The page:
But there is no shield like THE SHIELD – our God.  Abraham experienced that in a very literal way.  The Lord protected him against the forces of Kederlaomer.  Abraham didn’t have anyWest Pointgrads or combat ready Marines, but only members of his own household to go to battle against an army that had conquered land and kingdoms from 1000 miles away.  The Lord, his shield, didn’t want Abraham to forget it. 

            Don’t forget how the Lord has been your shield.  God only knows the dangers and tragedies that have been turned away from you. He promised to do so.  How? “No harm will overtake you, no disaster will come near your tent. For he will command his angels concerning you to guard you in all your ways; they will lift you up in their hands, so that you will not strike your foot against a stone.” Some may quickly object.  What do you mean “no disaster will come near your tent?”  Lots of godly people die or have dying children, deadly diseases and cruddy circumstances.  But our God promises, “It is good for a man to bear the yoke while he is young. Let him sit alone in silence, for the Lord has laid it on him… For no one is cast off by the Lord forever.  Though he brings grief, he will show compassion, so great is his unfailing love.”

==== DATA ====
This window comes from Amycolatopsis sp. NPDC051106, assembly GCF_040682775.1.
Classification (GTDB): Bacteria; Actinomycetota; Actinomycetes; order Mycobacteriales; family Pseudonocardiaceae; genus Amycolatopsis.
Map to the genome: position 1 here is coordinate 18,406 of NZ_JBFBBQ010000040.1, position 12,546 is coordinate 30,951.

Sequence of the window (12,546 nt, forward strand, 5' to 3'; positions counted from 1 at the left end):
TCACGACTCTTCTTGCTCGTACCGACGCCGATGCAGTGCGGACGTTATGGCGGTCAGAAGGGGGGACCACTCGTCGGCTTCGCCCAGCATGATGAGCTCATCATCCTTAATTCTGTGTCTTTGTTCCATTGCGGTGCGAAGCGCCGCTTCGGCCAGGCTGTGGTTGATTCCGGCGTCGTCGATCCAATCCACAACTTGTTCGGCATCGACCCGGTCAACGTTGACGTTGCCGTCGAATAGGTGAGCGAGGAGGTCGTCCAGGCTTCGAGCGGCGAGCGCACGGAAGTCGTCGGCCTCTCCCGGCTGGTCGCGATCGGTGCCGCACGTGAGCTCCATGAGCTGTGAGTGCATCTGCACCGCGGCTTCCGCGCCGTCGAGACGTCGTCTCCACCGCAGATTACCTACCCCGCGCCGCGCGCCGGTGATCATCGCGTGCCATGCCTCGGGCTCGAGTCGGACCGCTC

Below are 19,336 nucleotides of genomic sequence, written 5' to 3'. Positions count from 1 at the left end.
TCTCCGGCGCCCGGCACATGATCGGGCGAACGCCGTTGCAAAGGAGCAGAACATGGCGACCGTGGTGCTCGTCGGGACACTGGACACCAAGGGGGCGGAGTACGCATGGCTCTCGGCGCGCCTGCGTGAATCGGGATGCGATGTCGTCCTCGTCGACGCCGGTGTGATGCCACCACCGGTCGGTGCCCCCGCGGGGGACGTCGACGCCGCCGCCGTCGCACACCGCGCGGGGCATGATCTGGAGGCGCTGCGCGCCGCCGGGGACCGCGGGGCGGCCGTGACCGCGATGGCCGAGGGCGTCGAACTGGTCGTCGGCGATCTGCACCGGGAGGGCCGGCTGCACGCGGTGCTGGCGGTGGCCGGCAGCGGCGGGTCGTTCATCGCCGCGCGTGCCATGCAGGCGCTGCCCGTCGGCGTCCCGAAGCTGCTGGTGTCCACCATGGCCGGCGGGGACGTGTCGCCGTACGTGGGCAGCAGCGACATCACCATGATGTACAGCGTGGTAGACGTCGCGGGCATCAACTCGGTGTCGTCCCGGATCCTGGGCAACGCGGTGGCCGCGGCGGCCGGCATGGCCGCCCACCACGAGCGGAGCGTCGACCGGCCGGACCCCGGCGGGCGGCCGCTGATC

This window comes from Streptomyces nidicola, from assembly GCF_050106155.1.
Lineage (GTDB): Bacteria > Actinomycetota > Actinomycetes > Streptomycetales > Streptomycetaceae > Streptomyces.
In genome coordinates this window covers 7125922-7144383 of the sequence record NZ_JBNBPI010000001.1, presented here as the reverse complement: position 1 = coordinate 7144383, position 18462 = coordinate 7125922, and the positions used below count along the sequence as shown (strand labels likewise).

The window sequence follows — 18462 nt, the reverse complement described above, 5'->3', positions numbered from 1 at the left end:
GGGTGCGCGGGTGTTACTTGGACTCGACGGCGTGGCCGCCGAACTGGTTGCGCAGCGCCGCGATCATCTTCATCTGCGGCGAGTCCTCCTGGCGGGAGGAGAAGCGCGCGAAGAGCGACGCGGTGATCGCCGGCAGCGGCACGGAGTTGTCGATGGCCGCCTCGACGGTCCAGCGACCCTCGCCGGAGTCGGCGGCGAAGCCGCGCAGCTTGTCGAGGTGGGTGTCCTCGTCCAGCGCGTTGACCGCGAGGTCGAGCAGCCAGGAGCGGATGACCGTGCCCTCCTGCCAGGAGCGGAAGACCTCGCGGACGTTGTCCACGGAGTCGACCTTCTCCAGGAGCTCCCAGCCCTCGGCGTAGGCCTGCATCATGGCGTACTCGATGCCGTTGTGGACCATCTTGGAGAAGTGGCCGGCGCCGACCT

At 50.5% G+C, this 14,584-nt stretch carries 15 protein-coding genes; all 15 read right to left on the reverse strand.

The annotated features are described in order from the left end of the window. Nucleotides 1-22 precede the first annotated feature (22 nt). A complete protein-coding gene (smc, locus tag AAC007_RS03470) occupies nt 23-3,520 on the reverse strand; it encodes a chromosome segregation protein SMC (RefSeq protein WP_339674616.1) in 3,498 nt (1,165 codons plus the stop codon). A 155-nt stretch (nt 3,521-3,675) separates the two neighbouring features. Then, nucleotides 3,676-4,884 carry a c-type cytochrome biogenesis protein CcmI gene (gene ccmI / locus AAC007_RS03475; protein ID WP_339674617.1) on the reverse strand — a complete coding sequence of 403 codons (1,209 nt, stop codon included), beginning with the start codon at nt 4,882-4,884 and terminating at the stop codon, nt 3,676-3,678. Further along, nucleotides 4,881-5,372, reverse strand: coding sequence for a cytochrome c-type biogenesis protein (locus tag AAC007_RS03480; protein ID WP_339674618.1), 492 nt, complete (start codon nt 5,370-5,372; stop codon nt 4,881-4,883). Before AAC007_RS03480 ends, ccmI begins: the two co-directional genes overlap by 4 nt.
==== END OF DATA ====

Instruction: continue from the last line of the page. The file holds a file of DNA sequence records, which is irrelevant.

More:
We are at war with our spiritual enemies who want us to despair in our sin.  Yet the promises of God from his Word are so much more powerful than the doubts that the demonic forces want the world to have.  Our God has been our shield and he is still in place.